• Affirmation of Shariah consistency with international human rights law by rejecting interpretations of Shariah that violate or undermine international human rights law and by elaborating alternative interpretations that respect and further international human rights law.

The IPHRC should encourage and practice transparency and accessibility in its activities. This includes:

  • Publication of a comprehensive calendar of meeting times and places well in advance to facilitate participation from civil society, media and other actors interested in the IPHRC.
  • Establishment of a system for the rotation of sessions across member states.
  • Development and maintenance of a regularly updated website with information on IPHRC activities and statements, as well as other human rights-related OIC activities.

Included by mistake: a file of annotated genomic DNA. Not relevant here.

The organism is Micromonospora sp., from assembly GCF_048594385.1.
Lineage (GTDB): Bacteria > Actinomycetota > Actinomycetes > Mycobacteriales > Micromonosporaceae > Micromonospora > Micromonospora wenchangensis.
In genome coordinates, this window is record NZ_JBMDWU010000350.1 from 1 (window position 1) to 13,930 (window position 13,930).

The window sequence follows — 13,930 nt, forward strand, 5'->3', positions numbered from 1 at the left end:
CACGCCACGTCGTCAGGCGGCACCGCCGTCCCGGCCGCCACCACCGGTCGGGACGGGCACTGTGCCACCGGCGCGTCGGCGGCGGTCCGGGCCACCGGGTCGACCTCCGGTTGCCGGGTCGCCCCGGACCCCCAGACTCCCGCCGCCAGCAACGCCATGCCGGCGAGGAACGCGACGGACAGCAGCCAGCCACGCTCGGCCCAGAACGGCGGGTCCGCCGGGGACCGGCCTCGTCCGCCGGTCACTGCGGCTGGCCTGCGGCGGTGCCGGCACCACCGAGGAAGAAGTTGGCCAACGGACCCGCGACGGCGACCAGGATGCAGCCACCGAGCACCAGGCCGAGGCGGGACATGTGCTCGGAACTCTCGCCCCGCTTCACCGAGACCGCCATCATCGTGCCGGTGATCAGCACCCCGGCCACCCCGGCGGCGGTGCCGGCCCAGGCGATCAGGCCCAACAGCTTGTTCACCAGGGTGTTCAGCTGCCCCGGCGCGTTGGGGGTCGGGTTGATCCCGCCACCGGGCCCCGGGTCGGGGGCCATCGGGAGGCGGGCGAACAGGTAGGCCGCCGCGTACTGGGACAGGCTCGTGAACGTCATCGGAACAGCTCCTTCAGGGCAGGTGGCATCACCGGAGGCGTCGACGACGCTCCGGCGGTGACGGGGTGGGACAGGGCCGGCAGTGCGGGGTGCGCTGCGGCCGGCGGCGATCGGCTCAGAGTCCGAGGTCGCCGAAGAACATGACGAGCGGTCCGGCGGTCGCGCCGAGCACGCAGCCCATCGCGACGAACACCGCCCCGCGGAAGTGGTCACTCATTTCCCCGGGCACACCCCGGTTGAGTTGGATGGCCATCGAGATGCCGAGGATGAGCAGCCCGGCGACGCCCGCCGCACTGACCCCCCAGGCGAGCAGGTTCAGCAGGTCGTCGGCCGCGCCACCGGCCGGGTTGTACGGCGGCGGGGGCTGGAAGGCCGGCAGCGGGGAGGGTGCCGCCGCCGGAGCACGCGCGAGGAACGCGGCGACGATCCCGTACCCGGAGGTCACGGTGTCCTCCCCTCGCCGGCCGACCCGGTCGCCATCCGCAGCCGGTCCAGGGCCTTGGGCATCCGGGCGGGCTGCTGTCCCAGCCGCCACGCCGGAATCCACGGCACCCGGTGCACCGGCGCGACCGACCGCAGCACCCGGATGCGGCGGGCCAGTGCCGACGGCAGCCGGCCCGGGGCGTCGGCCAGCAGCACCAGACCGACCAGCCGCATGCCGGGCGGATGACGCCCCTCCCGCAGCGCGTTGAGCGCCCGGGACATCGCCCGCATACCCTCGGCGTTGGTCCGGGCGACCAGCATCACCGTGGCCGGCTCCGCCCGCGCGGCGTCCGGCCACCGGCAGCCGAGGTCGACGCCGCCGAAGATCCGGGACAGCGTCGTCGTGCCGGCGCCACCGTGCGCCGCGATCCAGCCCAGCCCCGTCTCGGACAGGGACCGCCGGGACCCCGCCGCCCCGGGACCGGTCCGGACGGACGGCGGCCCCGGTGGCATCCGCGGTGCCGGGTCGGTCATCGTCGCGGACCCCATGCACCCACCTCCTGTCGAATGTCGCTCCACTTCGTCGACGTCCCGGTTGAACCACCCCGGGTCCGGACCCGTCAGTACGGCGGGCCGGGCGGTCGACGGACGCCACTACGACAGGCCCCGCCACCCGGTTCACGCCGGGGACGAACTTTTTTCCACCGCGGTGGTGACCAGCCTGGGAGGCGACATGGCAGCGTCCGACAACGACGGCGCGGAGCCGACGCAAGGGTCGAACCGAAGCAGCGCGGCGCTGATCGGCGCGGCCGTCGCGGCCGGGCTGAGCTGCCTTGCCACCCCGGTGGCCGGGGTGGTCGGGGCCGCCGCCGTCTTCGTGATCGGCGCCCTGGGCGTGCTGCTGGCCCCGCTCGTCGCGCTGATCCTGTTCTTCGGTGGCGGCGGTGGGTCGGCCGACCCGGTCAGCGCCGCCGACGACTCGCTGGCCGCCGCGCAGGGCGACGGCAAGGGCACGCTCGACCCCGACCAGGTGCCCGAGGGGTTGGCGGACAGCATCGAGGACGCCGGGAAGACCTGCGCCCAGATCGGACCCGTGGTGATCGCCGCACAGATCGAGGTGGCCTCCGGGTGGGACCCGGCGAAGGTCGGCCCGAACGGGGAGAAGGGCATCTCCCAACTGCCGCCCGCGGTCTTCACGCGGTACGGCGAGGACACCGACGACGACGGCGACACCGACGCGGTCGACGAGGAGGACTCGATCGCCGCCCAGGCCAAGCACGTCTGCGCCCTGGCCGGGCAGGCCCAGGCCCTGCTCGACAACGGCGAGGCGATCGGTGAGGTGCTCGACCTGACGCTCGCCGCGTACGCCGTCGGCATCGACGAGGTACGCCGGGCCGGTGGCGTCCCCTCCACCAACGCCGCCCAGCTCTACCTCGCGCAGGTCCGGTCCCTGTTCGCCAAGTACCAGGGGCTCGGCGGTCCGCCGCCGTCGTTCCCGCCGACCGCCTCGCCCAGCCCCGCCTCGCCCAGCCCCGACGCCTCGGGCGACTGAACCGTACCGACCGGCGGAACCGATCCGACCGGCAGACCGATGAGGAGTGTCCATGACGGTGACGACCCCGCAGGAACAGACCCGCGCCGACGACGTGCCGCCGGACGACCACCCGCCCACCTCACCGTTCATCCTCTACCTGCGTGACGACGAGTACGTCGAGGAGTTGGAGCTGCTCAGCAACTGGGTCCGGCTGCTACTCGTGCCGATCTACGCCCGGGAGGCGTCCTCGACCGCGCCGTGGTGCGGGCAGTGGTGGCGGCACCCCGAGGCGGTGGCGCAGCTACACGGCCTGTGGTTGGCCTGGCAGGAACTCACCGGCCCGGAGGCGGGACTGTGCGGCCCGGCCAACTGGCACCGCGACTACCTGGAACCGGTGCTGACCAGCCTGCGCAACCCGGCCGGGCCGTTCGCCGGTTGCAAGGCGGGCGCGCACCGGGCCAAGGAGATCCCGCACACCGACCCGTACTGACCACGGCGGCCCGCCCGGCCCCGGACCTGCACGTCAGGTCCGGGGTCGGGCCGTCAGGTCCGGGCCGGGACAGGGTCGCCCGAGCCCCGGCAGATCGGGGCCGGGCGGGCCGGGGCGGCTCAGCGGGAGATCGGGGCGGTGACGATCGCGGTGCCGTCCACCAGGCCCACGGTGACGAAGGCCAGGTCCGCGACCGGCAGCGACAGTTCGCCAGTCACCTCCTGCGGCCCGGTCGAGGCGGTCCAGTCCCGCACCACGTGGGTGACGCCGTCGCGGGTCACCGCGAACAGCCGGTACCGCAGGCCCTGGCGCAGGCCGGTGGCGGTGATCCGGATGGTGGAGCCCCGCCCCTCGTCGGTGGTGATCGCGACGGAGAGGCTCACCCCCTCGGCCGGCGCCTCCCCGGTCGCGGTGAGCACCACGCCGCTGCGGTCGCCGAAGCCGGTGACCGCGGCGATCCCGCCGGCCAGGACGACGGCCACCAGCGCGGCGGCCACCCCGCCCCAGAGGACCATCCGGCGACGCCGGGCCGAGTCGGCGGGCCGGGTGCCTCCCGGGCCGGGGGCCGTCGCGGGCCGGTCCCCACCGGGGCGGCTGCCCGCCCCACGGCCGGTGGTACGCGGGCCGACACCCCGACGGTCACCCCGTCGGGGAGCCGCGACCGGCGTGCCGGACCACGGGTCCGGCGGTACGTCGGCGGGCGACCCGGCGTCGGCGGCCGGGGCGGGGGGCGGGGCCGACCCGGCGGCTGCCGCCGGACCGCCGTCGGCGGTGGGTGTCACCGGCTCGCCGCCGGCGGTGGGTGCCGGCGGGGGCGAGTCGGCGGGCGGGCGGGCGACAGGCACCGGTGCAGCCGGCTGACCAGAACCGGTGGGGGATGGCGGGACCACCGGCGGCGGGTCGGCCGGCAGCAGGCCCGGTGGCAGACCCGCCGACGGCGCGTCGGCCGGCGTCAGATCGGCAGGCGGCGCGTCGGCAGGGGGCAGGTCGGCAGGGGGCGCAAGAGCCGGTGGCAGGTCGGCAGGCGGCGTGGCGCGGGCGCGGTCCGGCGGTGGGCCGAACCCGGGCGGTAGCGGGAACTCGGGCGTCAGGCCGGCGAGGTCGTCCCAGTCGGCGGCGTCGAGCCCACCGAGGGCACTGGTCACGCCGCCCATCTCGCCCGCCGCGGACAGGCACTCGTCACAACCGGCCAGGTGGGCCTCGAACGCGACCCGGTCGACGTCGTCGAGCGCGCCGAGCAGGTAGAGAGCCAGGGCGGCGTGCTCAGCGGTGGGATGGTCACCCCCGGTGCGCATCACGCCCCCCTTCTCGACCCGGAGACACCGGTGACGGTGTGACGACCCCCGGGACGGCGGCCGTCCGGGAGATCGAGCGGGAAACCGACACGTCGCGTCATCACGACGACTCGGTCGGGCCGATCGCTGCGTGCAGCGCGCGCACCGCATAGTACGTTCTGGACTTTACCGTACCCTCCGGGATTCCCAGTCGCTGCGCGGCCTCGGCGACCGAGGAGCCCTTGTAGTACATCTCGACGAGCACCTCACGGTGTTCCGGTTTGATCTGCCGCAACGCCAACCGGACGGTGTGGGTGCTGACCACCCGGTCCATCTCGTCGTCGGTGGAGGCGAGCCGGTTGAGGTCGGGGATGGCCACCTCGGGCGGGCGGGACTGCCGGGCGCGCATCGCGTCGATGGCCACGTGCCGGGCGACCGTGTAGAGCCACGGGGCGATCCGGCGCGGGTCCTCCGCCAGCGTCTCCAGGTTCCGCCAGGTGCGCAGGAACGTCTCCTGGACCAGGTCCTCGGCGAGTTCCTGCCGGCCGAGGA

• Establishment of an IPHRC secretariat in a place that is easily accessible to civil society, media and others within and outside the OIC.

The IPHRC should engage with civil society and encourage its participation in the IPHRC’s work. This includes:

  • Facilitation of civil society access to IPHRC sessions.
  • Organization of civil society forums in parallel with all IPHRC sessions.
  • Establishment of cooperation with human rights-related think tanks and research institutions inside and outside the OIC member states.
  • Facilitation of inter-sessional dialogue with civil society organizations.
  • Facilitation of human rights and civil society organizations’ access and lobby to the member states’ governments.

The IPHRC should engage in regional and international collaboration. This includes:

  • Adoption of a common strategy with regional organizations (e.g., the OSCE, or Organization for Security and Co-operation in Europe) for addressing issues of religious intolerance.